Customer is a canvas for tattoo artist

Her art is in public and private collections: Valerie Caldwell is a full-time tattoo artist at Electric Art Tattoo & Piercing on East Reynolds Road in Lexington. She's been working there for 2½ years, and her loyalty to the studio is beyond dispute: The letters EA, for Electric Art, are writ large on her inner forearm in Japanese brush font.

Your dermis is her canvas: Caldwell, 29, has a small studio, but her real workspace is the human body. "The customer is the job," she says.

At the end of each day, she finds satisfaction both in having pleased her customers and having used her creativity.

On a recent afternoon, she discussed her work while tattooing a large magnolia blossom design on the back of a friend, Alicia Stokes. "Valerie's really gentle," Stokes vouched.

A niche in time: Caldwell, a native of Nicholasville, graduated from Eastern Kentucky University with a degree in visual arts. She worked for several years as a welder but, as much as she loved it, was eventually motivated to seek out work that would use other artistic skills. By then she'd acquired a number of tattoos from Matt Williamson, Electric Art's owner. A yearlong apprenticeship with Williamson soon followed, which covered sterilization, design work and building the tools of the trade, such as shaders and liners.

Higher yield, lower risk: Williamson has been in the business since the early 1990s, and has seen it undergo huge changes in terms of popularity and social acceptance in the United States. Outlaw bikers now have to wait their turn behind college students and, sometimes, their grandmothers. A tattoo even made a surprise appearance at the Republican convention recently, on the hand of the father of Sarah Palin's unborn grandchild.

Williamson says that health issues served to clean up the business while the TV show Miami Ink sealed in the coolness. As body art became wildly popular, more creative types got involved. These days, if you don't see what you want on the wall, they'll make it for you.

100 percent coverage: Some of Caldwell's customers just want one tattoo, but many come for another, and then another, until some run out of "open real estate" altogether. What do they do then?

Caldwell's not a therapist, but she can see how people can get hooked on collecting body art just as a Mellon can get hooked on collecting Monets.

Wearing their hearts on their sleeves: For the most part, Caldwell indulges design requests without a trace of "Are you sure?"

One customer is in the process of getting his whole chest, as well as shoulders to elbows — called a half-sleeve in the business — covered in Darth Vader, Boba Fett and other characters from Star Wars' Dark Side. Another has a thing for Mario Brothers.

But when one man came in recently and wanted Aqua Teen Hunger Force's "Freakin' Ladies Man" tattooed on his calf in words and picture, Caldwell felt compelled to remind him of the art's permanence. "Dude, do you really want to be explaining this to your grandkids?" she politely asked.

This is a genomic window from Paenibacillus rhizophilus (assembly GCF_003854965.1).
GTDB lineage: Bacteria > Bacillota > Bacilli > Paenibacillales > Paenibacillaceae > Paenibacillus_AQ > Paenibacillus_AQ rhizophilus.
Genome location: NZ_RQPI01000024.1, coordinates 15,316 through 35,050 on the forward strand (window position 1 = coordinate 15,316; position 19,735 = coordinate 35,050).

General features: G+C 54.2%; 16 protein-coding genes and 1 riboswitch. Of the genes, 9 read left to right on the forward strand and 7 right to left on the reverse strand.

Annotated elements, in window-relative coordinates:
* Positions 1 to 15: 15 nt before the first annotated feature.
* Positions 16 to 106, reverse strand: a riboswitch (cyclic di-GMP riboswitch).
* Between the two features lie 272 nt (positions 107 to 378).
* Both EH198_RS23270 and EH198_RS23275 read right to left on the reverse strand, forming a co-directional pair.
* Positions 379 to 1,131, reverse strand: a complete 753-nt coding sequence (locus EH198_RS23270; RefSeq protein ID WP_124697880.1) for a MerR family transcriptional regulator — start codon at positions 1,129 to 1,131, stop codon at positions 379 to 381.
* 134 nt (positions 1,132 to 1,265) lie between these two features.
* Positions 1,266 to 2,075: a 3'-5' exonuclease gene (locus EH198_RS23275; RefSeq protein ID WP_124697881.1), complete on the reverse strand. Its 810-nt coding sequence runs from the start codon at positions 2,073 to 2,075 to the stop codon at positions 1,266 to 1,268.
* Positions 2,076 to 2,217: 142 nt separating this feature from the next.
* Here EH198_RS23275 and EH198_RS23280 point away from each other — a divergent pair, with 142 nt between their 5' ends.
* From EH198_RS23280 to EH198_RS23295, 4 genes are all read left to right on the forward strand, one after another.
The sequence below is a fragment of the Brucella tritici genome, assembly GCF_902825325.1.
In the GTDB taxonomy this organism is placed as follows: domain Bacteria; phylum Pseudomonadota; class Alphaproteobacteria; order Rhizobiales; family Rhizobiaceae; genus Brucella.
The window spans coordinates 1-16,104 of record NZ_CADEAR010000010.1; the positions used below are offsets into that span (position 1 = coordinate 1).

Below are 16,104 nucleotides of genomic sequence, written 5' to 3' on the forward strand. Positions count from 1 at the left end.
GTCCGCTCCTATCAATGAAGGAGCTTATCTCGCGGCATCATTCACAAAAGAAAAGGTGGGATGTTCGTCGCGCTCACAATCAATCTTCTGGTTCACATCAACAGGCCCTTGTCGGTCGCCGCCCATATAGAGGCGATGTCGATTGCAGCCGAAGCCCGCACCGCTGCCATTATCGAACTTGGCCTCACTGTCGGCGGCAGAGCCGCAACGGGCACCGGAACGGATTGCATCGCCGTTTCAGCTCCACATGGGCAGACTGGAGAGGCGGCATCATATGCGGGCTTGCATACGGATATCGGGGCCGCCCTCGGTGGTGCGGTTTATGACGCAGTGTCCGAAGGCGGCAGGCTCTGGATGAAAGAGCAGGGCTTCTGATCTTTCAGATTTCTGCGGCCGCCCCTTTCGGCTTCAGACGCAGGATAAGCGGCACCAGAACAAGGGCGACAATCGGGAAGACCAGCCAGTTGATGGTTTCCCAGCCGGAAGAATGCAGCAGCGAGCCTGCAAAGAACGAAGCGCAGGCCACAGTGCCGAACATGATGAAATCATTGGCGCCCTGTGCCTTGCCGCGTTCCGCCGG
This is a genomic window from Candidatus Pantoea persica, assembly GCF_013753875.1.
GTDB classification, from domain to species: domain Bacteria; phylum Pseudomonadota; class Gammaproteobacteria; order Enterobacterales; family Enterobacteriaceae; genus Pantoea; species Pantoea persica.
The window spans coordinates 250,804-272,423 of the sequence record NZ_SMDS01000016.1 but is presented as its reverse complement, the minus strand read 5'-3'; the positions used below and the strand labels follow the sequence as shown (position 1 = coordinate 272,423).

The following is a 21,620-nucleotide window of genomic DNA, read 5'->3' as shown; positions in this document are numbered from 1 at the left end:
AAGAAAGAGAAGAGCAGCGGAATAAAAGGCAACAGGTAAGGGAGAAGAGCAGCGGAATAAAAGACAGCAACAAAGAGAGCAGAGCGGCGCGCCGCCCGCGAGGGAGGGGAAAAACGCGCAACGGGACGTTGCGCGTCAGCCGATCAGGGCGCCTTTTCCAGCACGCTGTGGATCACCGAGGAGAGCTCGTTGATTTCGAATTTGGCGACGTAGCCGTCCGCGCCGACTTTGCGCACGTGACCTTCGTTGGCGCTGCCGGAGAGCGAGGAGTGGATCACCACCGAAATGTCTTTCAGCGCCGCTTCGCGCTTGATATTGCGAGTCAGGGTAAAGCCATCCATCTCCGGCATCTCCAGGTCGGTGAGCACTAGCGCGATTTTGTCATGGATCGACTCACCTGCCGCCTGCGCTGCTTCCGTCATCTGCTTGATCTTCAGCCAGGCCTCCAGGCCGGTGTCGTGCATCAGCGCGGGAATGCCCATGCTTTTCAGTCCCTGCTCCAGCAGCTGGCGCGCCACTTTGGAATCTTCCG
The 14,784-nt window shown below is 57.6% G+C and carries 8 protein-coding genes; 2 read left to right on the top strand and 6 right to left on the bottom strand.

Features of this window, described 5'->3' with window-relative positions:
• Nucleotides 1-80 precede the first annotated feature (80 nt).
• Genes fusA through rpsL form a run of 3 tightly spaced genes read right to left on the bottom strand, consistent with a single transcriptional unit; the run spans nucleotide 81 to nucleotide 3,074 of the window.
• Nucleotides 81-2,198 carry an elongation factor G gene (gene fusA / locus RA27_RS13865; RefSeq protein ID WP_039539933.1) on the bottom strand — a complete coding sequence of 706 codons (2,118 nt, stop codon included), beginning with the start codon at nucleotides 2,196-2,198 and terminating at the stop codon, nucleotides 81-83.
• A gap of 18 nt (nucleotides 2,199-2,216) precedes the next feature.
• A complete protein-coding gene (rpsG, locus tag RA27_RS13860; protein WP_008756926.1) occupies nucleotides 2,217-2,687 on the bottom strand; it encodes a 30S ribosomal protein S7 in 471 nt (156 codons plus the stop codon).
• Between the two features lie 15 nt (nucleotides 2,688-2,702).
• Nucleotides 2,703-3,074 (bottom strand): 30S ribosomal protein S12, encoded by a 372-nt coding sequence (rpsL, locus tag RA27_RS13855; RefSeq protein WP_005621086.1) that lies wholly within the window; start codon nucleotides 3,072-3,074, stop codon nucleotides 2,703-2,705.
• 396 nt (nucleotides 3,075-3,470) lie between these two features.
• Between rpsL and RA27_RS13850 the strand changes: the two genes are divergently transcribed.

It seems he did, and the deed was done.

Skin and tone: The law says you have to be 18 to get a tattoo, or 16 with parental consent. This means some would-be customers get friends or relations to pose as parents. Electric Art insists on proper ID and has several notaries on staff.

But there's no limit on how old you can be. Caldwell had one 76-year-old woman come in not long ago asking for a dolphin on her ankle. The woman's divorce papers were hot off the press and "my husband never wanted me to get one," she told Caldwell.

Billy Bob who? Just as Angelina Jolie tried to obliterate all mention of her former husband, 90 percent of cover jobs are names, Caldwell estimates. She advises customers to think long and hard before committing, since getting divorced can be easier than getting rid of a tattoo.

"The skin never looks the same," says Caldwell.

There's buzz about a new ink that fades in a few years, but Caldwell remains skeptical, for now.

Ever-popular Mom: Caldwell's own mother has gotten a tattoo at the studio; she requested a Native American design. Owner Williamson's mother has had work done there, too. And mothers everywhere will be happy to know that Electric Art gets several requests a month for the letters MOM.

One young woman brought in a cross-stitch piece of birds and flowers made by her grandmother that she wanted inked into her back. But crosses, names, stars and butterflies are still the most popular designs. Faithful pet faces and names are never out of fashion.

Back to nature: How's that magnolia design coming on the customer patiently being worked on throughout this interview? It hurts more the closer you get to the backbone, says Stokes, who has barely grimaced the whole time.

"I thought getting my ribs tattooed was worse than childbirth," adds Caldwell, who has a photo of her baby girl on her studio wall, and koi fish and a dragon tattooed on her sides.

As Caldwell carefully fills in the floral design on her friend's back, Stokes says, "I told my boyfriend this is the last one." Then she reflects a moment: "But I said that about the bird, too."